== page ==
Maybe separate beds is the way to go?
Feeling sleep deprived? It may be time for you to kick your partner out of bed. New research from the University of Leeds has revealed that sleeping in the same bed as your partner could be damaging your health.
Researchers have found that the effects of losing sleep because of your partner’s sleeping habits – whether they snore or stay up late watching TV in bed – don’t stop at simply feeling tired and irritable. Not only does sleep deprivation have the same effects as being drunk, not getting enough sleep because of your partner is also linked to an array of health problems, including depression, heart attacks and even suffering a stroke.
Couples are also more likely to divorce if one partner is disrupting the other’s sleep.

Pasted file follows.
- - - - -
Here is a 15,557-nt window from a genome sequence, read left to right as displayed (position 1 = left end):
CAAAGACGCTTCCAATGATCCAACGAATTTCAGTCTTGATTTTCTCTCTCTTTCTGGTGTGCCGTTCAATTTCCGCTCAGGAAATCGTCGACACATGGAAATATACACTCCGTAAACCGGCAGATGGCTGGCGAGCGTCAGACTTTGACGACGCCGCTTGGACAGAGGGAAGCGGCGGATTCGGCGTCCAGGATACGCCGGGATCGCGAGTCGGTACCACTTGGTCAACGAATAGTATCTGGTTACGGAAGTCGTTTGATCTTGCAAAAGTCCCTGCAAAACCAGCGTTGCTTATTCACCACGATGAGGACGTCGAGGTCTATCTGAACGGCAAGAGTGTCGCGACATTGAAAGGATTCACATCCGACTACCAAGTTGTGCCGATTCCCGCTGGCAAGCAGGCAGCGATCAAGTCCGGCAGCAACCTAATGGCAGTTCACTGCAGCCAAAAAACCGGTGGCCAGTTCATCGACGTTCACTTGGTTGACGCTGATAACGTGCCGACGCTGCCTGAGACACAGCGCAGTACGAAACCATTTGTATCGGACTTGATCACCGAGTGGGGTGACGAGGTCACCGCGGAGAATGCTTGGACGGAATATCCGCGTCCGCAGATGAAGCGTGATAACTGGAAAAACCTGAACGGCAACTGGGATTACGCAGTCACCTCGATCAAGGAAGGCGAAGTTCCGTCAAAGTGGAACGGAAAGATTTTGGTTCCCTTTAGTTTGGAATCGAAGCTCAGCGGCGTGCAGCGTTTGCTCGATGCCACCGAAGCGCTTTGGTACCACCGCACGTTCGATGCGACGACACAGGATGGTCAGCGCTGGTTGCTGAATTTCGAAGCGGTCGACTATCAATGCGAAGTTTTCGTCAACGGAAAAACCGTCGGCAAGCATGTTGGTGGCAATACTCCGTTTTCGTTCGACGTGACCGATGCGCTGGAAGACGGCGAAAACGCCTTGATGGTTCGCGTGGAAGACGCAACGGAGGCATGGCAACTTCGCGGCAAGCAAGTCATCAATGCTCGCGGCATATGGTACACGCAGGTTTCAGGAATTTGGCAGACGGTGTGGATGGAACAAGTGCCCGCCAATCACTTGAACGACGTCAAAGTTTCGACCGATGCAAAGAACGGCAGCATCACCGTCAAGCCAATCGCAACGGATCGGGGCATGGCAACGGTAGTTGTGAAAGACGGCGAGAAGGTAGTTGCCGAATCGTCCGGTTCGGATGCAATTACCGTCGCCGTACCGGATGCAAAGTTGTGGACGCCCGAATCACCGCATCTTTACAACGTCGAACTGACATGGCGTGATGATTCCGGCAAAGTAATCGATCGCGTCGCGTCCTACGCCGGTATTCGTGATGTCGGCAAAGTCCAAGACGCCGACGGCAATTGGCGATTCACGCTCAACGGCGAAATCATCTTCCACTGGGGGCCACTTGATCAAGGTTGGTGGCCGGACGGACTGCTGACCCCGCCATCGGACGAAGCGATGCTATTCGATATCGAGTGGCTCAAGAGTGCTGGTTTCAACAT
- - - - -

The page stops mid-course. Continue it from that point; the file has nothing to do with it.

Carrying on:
‘Almost a third of Brits say they can’t get a good night’s sleep because they are disturbed by their partner,’ sleep expert Dr Nerina Ramlakhan from Silentnight told Metro.
‘So for many people it’s clear that sleeping in separate rooms might make for a better more restful sleep.’
If sleeping in separate beds just isn’t for you, there are some things that you can do to try and work around your partner’s different sleeping habits. Sleep expert Guy Meadows says that the key is to have a bedtime routine in place that works for both people in the relationship.
‘Whilst some people like to read a book, others love to watch TV. Compromise is the key and so find a routine that works for both parties. If that doesn’t work, it may be a case of using ear plugs and eye masks to block out any unwanted noise and light.’
So, next time your partner is snoring, hogging the duvet or tossing and turning a bit TOO much in the night, we guess that you’re well within your rights to turf them out of the bed.